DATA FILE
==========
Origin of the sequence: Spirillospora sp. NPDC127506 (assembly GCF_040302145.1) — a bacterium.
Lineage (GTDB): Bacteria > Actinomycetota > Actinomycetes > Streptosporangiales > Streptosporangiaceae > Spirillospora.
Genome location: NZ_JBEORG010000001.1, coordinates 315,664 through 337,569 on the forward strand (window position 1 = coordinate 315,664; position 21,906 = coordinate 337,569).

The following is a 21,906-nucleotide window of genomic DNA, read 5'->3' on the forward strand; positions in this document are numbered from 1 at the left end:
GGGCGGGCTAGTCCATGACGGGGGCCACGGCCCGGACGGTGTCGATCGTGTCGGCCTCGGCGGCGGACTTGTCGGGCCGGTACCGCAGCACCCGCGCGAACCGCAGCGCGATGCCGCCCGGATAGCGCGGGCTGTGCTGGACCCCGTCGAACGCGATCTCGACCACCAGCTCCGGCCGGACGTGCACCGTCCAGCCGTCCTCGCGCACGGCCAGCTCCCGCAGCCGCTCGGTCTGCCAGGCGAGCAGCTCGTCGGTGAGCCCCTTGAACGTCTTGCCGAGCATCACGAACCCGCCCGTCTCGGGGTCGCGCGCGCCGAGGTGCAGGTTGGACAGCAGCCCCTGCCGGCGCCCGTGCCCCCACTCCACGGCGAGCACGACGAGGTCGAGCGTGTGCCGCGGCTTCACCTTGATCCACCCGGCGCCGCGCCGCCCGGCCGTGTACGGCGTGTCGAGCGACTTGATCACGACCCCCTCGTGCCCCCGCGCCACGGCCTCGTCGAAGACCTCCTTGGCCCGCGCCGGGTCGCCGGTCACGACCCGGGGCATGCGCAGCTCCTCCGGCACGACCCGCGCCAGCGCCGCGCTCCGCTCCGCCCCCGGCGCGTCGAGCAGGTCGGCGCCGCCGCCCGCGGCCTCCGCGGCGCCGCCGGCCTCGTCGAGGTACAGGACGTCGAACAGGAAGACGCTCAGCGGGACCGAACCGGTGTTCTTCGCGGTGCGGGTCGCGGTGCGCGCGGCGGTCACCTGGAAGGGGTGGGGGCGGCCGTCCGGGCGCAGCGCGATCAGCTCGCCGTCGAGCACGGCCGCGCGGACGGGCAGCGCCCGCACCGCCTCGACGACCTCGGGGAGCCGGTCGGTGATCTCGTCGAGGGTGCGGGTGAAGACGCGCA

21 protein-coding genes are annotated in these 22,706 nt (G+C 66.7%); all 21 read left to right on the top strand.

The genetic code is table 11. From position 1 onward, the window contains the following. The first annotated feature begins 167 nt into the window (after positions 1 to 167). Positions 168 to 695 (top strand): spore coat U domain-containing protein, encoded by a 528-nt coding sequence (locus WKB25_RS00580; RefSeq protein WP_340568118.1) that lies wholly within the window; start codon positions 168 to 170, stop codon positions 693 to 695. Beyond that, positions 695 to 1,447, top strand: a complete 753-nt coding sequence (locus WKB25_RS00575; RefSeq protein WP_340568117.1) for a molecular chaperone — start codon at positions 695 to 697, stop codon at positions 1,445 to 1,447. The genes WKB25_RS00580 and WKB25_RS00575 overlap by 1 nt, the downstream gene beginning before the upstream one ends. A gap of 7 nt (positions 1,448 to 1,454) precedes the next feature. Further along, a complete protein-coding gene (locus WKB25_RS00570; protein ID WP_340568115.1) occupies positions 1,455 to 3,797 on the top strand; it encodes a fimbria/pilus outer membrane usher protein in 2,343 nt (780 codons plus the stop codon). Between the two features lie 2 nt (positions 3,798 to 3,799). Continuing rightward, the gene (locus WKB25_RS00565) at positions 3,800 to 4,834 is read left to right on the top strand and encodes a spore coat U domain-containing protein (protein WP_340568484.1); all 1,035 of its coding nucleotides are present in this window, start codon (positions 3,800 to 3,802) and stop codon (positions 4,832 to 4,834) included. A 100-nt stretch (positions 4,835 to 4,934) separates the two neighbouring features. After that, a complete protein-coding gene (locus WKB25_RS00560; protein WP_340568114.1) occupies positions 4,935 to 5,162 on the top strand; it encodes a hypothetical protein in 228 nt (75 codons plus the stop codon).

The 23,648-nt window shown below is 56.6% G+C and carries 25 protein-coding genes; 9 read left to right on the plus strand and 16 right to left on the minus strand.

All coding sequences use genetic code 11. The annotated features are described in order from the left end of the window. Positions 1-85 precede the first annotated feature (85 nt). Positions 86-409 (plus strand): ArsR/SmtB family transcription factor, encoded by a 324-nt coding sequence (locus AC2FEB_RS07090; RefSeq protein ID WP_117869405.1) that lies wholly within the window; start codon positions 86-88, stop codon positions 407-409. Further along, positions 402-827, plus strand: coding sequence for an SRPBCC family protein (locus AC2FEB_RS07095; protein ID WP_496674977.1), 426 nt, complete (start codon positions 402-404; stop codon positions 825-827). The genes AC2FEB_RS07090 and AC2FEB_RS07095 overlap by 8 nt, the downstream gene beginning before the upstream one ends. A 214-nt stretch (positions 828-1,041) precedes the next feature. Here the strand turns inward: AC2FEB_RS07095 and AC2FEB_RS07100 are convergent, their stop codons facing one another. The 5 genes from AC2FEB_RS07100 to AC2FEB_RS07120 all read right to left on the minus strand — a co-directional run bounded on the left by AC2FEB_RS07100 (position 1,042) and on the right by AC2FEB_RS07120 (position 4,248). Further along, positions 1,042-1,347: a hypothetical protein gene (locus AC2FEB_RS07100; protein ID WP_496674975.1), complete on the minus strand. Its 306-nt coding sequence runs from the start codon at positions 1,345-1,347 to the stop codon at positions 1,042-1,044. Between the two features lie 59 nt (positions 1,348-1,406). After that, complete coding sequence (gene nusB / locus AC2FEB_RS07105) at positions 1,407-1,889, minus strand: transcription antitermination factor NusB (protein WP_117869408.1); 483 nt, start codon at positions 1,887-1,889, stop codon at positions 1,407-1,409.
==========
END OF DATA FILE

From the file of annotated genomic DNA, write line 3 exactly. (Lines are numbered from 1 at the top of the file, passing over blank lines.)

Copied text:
Genome location: NZ_JBEORG010000001.1, coordinates 315,664 through 337,569 on the forward strand (window position 1 = coordinate 315,664; position 21,906 = coordinate 337,569).